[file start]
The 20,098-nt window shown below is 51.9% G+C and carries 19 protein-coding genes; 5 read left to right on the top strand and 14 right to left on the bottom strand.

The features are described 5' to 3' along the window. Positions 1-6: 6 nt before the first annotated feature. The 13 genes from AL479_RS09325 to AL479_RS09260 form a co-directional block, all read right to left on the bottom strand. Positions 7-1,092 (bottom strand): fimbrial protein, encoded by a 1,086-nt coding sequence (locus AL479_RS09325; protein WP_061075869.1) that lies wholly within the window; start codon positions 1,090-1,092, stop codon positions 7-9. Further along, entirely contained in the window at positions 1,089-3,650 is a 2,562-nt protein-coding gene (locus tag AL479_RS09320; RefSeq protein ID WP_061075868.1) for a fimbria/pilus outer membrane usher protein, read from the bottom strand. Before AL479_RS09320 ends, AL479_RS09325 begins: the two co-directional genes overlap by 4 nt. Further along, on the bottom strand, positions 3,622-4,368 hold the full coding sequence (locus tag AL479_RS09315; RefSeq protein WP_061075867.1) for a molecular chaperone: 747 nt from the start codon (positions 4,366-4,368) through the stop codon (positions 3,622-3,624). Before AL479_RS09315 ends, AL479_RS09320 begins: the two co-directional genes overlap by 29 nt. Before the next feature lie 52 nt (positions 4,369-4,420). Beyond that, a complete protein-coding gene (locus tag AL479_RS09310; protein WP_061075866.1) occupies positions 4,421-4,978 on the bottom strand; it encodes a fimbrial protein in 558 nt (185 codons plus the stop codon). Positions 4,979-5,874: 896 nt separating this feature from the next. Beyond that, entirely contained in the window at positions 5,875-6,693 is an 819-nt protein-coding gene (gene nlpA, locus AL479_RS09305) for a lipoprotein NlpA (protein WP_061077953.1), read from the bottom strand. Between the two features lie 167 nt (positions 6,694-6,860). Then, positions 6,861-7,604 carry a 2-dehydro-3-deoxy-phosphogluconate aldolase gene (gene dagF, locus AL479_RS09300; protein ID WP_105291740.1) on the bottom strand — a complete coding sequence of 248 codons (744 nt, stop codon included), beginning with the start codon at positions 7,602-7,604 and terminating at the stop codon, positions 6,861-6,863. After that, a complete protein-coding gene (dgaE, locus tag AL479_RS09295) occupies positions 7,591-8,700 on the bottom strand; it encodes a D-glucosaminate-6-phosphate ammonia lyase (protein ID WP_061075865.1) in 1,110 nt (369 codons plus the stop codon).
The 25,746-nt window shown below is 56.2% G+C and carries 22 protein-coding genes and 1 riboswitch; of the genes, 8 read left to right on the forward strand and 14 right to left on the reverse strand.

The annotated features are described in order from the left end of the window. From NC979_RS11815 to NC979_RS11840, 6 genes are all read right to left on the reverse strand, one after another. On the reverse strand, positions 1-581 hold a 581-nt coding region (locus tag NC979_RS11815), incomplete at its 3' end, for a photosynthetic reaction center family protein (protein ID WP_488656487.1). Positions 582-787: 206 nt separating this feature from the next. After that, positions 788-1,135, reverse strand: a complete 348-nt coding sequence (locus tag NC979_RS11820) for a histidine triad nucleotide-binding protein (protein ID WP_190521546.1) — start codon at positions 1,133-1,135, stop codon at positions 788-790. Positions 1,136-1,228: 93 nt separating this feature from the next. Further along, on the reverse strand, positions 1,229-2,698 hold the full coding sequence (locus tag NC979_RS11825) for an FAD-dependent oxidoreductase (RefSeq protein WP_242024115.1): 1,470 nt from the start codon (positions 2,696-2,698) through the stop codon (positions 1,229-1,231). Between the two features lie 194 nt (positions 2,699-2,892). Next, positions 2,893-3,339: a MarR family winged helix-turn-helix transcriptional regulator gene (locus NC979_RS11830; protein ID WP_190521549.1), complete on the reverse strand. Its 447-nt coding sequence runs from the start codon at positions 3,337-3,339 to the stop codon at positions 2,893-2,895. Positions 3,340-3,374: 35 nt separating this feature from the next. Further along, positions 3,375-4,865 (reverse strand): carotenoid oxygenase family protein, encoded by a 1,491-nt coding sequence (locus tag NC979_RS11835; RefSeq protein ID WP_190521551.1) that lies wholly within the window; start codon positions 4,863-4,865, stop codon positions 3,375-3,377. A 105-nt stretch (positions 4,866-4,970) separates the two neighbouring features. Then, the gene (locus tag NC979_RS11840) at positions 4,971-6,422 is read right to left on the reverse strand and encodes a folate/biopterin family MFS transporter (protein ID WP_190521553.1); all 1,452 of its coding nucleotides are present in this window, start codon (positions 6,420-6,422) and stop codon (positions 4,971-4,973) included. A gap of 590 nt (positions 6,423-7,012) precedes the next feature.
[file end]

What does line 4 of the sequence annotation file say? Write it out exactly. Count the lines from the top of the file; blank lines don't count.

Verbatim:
The annotated features are described in order from the left end of the window. From NC979_RS11815 to NC979_RS11840, 6 genes are all read right to left on the reverse strand, one after another. On the reverse strand, positions 1-581 hold a 581-nt coding region (locus tag NC979_RS11815), incomplete at its 3' end, for a photosynthetic reaction center family protein (protein ID WP_488656487.1). Positions 582-787: 206 nt separating this feature from the next. After that, positions 788-1,135, reverse strand: a complete 348-nt coding sequence (locus tag NC979_RS11820) for a histidine triad nucleotide-binding protein (protein ID WP_190521546.1) — start codon at positions 1,133-1,135, stop codon at positions 788-790. Positions 1,136-1,228: 93 nt separating this feature from the next. Further along, on the reverse strand, positions 1,229-2,698 hold the full coding sequence (locus tag NC979_RS11825) for an FAD-dependent oxidoreductase (RefSeq protein WP_242024115.1): 1,470 nt from the start codon (positions 2,696-2,698) through the stop codon (positions 1,229-1,231). Between the two features lie 194 nt (positions 2,699-2,892). Next, positions 2,893-3,339: a MarR family winged helix-turn-helix transcriptional regulator gene (locus NC979_RS11830; protein ID WP_190521549.1), complete on the reverse strand. Its 447-nt coding sequence runs from the start codon at positions 3,337-3,339 to the stop codon at positions 2,893-2,895. Positions 3,340-3,374: 35 nt separating this feature from the next. Further along, positions 3,375-4,865 (reverse strand): carotenoid oxygenase family protein, encoded by a 1,491-nt coding sequence (locus tag NC979_RS11835; RefSeq protein ID WP_190521551.1) that lies wholly within the window; start codon positions 4,863-4,865, stop codon positions 3,375-3,377. A 105-nt stretch (positions 4,866-4,970) separates the two neighbouring features. Then, the gene (locus tag NC979_RS11840) at positions 4,971-6,422 is read right to left on the reverse strand and encodes a folate/biopterin family MFS transporter (protein ID WP_190521553.1); all 1,452 of its coding nucleotides are present in this window, start codon (positions 6,420-6,422) and stop codon (positions 4,971-4,973) included. A gap of 590 nt (positions 6,423-7,012) precedes the next feature.